The huge majority of time the computer is running "userspace" commands. Do the math.

Yes, your grandpa won't notice a 50% slowdown, but your anti-virus software will easily notice. It's either your grandpa doesn't notice and your anti-virus does, or your anti-virus doesn't and your grandpa does (assuming the anti-virus software does a extensive amount of checking)

The anti-virus can't detect jack since the the rootkit can report any clockrate to it. Remember: the hardware configuration the software sees is what the rootkit opts to report.

Re:I read the paper (0)

Anonymous Coward | about 7 years ago | (#20820755)

As soon as your grandpa connects to the internet, the AV can just poll any time server on the net, including inofficial ones set up by the AV vendor, using different ports and even possibly a different protocol. Indeed, the timing information could even be implicitly included in the communication with the AV update server. Since there's an external server involved, the root kit cannot control all aspects of it unless the update server itself is compromized (if the update server uses public key kryptography to sign its messages, the root kit cannot simply modify the data stream).

Of course there's always the possibility that the root kit explicitly modifies or disables the AV program, but then, that's not different from any other sort of root kit, and can only work if the root kit author knows exactly how to detect and what to change for the specific AV.

BTW, the article actually already mentions the perfect strategy against such root kits: Virtualize yourself, and disable any virtualization inside your virtualized environment.

Re:I read the paper (1)

suv4x4 (956391) | about 7 years ago | (#20820867)

As soon as your grandpa connects to the internet, the AV can just poll any time server on the net, including inofficial ones set up by the AV vendor, using different ports and even possibly a different protocol. Indeed, the timing information could even be implicitly included in the communication with the AV update server. Since there's an external server involved, the root kit cannot control all aspects of it unless the update server itself is compromized (if the update server uses public key kryptography to sign its messages, the root kit cannot simply modify the data stream).

You're honestly giving Internet time servers too much credit if you think of depending for nanosecond resolution on them.

Re:I read the paper (0)

Anonymous Coward | about 7 years ago | (#20821085)

To detect a 50% slowdown, you hardly need nanosecond resolution.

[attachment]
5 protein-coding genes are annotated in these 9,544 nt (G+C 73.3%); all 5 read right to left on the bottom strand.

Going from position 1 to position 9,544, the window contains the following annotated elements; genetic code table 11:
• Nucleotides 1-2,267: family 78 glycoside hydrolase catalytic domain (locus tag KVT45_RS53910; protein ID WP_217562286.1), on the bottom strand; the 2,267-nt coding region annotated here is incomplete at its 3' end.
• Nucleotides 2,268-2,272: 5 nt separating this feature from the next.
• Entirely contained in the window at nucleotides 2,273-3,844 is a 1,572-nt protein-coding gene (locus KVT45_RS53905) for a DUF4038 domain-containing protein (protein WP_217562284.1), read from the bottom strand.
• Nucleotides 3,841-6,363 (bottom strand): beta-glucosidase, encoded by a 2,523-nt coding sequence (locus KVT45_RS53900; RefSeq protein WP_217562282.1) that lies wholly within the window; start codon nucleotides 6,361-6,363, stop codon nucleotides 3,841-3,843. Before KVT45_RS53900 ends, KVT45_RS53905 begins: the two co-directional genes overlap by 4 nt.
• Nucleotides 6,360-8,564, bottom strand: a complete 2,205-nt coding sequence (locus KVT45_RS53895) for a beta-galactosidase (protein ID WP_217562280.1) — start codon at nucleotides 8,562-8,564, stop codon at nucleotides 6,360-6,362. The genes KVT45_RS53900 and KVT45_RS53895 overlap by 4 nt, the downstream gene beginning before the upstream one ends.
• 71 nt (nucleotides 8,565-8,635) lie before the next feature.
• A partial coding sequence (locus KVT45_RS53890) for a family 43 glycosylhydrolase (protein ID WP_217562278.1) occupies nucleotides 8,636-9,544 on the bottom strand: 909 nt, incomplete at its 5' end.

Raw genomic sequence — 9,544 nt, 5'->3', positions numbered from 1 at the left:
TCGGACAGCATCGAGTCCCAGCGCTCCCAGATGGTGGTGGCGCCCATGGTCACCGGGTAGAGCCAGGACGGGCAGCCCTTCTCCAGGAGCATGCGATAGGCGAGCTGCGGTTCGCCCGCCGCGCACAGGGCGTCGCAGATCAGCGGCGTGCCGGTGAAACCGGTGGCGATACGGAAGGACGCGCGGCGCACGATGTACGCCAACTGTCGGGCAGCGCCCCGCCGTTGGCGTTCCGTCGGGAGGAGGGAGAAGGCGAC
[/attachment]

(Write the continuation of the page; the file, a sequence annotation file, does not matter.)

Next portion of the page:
Re:I read the paper (1)

dozer (30790) | about 7 years ago | (#20825145)

> You're honestly giving Internet time servers too much credit if you think of depending for nanosecond resolution on them.

Not at all. Just repeat the operation 500 million times. Even a 15% slowdown is easily detectable.

It seems like you're only picturing one side of the board here. Try to think objectively about what both sides can do.

Re:I read the paper (1)

cibyr (898667) | about 7 years ago | (#20821359)

Remember: the hardware configuration the software sees is what the rootkit opts to report.
This is where this all falls apart. It's pretty trivial to notice if the hardware you're running on has changed, and as mentioned in The Fine Article/Paper, it's bloody impossible to emulate every possible hardware combination out there, or even any of the common ones. I'd love to see an virtual machine that can fool my nVidia driver that it has an 8800 and can run fast enough for even basic desktop usage, let alone any sort of multimedia or gaming. It's just not going to happen.

Re:I read the paper (1)

suv4x4 (956391) | about 7 years ago | (#20821419)

This is where this all falls apart. It's pretty trivial to notice if the hardware you're running on has changed

Trivial for who. How often do you scan and compare your list of hardware devices in normal operation. How often does your mom.
Remember: trojan makers aren't interested in hacking hardened hacker's computer. They're interested in the mythical mom.

If my antivirus will detect hardware changes then it'll whine on actual hardware changes too. We arrive at the fact that Joanna discovered: it'll be god damn impossible to figure out whether your heuristics are part of a legitimate operation or "evil" one.

I know how my parents react when their security software whines all the time - they click the Yes box and forget about it.